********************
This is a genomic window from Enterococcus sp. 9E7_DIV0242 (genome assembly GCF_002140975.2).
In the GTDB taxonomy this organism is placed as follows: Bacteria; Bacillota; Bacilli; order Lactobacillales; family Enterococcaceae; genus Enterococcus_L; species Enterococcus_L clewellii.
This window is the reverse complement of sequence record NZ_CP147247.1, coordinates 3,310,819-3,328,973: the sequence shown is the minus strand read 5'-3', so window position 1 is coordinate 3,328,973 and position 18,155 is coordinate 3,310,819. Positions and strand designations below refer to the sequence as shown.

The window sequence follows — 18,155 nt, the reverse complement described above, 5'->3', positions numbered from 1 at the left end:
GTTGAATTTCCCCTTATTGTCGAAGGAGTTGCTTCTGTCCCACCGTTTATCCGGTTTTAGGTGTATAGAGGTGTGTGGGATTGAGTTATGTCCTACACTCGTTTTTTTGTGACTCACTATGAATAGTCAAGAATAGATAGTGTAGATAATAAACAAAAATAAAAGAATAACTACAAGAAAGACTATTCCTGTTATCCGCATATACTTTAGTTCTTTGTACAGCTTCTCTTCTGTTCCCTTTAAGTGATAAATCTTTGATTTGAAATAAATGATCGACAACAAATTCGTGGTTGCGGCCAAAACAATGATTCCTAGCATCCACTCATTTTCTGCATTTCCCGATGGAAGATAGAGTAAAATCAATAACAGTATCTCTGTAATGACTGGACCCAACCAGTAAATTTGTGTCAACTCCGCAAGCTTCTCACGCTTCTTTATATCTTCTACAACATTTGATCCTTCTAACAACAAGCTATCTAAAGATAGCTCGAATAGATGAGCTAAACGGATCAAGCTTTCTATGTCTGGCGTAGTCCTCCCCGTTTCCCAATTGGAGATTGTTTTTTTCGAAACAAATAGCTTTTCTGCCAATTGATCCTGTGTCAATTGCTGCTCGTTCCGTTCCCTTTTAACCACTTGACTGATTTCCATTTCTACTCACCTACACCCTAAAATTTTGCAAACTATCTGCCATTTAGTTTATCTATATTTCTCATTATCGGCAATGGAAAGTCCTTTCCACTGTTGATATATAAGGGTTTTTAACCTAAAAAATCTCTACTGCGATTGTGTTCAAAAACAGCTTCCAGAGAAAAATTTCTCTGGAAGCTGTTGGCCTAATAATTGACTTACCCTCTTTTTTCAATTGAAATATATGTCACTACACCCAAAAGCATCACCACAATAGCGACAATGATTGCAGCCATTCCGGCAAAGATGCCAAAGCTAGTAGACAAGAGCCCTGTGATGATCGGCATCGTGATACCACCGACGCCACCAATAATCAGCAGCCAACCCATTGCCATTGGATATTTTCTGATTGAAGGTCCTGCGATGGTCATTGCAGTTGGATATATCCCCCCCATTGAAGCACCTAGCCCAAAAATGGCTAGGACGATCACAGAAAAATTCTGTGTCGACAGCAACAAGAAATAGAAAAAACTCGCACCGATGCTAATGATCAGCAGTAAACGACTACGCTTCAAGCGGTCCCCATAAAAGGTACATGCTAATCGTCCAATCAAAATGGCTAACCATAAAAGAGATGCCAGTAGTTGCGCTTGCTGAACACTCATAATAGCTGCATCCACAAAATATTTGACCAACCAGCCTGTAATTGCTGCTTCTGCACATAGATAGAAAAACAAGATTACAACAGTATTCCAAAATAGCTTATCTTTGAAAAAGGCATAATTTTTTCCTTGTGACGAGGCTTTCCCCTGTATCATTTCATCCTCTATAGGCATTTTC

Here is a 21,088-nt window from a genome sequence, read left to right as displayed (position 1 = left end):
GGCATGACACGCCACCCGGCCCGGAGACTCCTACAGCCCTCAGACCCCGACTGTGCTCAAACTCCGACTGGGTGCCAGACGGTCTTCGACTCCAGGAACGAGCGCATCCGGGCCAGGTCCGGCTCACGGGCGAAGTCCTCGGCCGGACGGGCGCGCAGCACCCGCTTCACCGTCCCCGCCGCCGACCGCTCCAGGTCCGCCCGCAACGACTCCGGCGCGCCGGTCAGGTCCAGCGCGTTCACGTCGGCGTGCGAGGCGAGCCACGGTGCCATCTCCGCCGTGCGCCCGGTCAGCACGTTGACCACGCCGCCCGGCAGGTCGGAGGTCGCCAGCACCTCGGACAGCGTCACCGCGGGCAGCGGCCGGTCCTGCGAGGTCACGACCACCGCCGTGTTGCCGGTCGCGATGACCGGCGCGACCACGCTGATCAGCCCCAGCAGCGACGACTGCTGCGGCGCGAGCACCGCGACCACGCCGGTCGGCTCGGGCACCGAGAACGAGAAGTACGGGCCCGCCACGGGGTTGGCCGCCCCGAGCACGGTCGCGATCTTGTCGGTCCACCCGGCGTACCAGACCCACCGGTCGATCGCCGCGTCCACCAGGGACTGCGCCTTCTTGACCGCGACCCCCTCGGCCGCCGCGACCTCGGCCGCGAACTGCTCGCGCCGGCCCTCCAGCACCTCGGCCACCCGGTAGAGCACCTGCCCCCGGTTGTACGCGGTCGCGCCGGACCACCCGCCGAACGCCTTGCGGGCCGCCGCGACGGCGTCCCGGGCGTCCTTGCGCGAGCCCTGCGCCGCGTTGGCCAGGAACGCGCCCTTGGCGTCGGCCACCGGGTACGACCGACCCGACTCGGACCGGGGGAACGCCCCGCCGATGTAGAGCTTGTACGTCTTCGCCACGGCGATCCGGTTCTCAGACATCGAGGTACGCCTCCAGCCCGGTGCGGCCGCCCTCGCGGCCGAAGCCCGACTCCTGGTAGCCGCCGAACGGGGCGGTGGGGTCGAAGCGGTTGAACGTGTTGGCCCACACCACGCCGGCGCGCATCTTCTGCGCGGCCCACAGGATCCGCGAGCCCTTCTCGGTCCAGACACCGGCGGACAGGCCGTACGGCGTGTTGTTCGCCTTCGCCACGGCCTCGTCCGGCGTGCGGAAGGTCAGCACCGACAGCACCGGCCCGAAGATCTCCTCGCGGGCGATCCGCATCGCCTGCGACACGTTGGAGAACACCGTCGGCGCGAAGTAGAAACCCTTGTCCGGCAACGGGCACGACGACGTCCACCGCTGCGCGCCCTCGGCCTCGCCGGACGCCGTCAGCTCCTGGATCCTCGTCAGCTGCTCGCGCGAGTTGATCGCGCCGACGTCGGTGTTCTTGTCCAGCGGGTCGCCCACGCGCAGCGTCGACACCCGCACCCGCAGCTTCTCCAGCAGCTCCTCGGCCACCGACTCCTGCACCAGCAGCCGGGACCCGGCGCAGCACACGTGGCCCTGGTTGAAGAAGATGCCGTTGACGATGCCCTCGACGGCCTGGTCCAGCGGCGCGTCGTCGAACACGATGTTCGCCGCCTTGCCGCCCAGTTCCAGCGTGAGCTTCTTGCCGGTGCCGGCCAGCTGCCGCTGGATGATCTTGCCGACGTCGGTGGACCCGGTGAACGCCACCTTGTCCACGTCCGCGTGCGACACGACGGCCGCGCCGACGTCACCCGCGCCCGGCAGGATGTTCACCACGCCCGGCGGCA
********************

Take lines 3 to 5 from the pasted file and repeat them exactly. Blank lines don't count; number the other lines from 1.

This window is the reverse complement of sequence record NZ_CP147247.1, coordinates 3,310,819-3,328,973: the sequence shown is the minus strand read 5'-3', so window position 1 is coordinate 3,328,973 and position 18,155 is coordinate 3,310,819. Positions and strand designations below refer to the sequence as shown.

The window sequence follows — 18,155 nt, the reverse complement described above, 5'->3', positions numbered from 1 at the left end:
GTTGAATTTCCCCTTATTGTCGAAGGAGTTGCTTCTGTCCCACCGTTTATCCGGTTTTAGGTGTATAGAGGTGTGTGGGATTGAGTTATGTCCTACACTCGTTTTTTTGTGACTCACTATGAATAGTCAAGAATAGATAGTGTAGATAATAAACAAAAATAAAAGAATAACTACAAGAAAGACTATTCCTGTTATCCGCATATACTTTAGTTCTTTGTACAGCTTCTCTTCTGTTCCCTTTAAGTGATAAATCTTTGATTTGAAATAAATGATCGACAACAAATTCGTGGTTGCGGCCAAAACAATGATTCCTAGCATCCACTCATTTTCTGCATTTCCCGATGGAAGATAGAGTAAAATCAATAACAGTATCTCTGTAATGACTGGACCCAACCAGTAAATTTGTGTCAACTCCGCAAGCTTCTCACGCTTCTTTATATCTTCTACAACATTTGATCCTTCTAACAACAAGCTATCTAAAGATAGCTCGAATAGATGAGCTAAACGGATCAAGCTTTCTATGTCTGGCGTAGTCCTCCCCGTTTCCCAATTGGAGATTGTTTTTTTCGAAACAAATAGCTTTTCTGCCAATTGATCCTGTGTCAATTGCTGCTCGTTCCGTTCCCTTTTAACCACTTGACTGATTTCCATTTCTACTCACCTACACCCTAAAATTTTGCAAACTATCTGCCATTTAGTTTATCTATATTTCTCATTATCGGCAATGGAAAGTCCTTTCCACTGTTGATATATAAGGGTTTTTAACCTAAAAAATCTCTACTGCGATTGTGTTCAAAAACAGCTTCCAGAGAAAAATTTCTCTGGAAGCTGTTGGCCTAATAATTGACTTACCCTCTTTTTTCAATTGAAATATATGTCACTACACCCAAAAGCATCACCACAATAGCGACAATGATTGCAGCCATTCCGGCAAAGATGCCAAAGCTAGTAGACAAGAGCCCTGTGATGATCGGCATCGTGATACCACCGACGCCACCAATAATCAGCAGCCAACCCATTGCCATTGGATATTTTCTGATTGAAGGTCCTGCGATGGTCATTGCAGTTGGATATATCCCCCCCATTGAAGCACCTAGCCCAAAAATGGCTAGGACGATCACAGAAAAATTCTGTGTCGACAGCAACAAGAAATAGAAAAAACTCGCACCGATGCTAATGATCAGCAGTAAACGACTACGCTTCAAGCGGTCCCCATAAAAGGTACATGCTAATCGTCCAATCAAAATGGCTAACCATAAAAGAGATGCCAGTAGTTGCGCTTGCTGAACACTCATAATAGCTGCATCCACAAAATATTTGACCAACCAGCCTGTAATTGCTGCTTCTGCACATAGATAGAAAAACAAGATTACAACAGTATTCCAAAATAGCTTATCTTTGAAAAAGGCATAATTTTTTCCTTGTGACGAGGCTTTCCCCTGTATCATTTCATCCTCTATAGGCATTTTC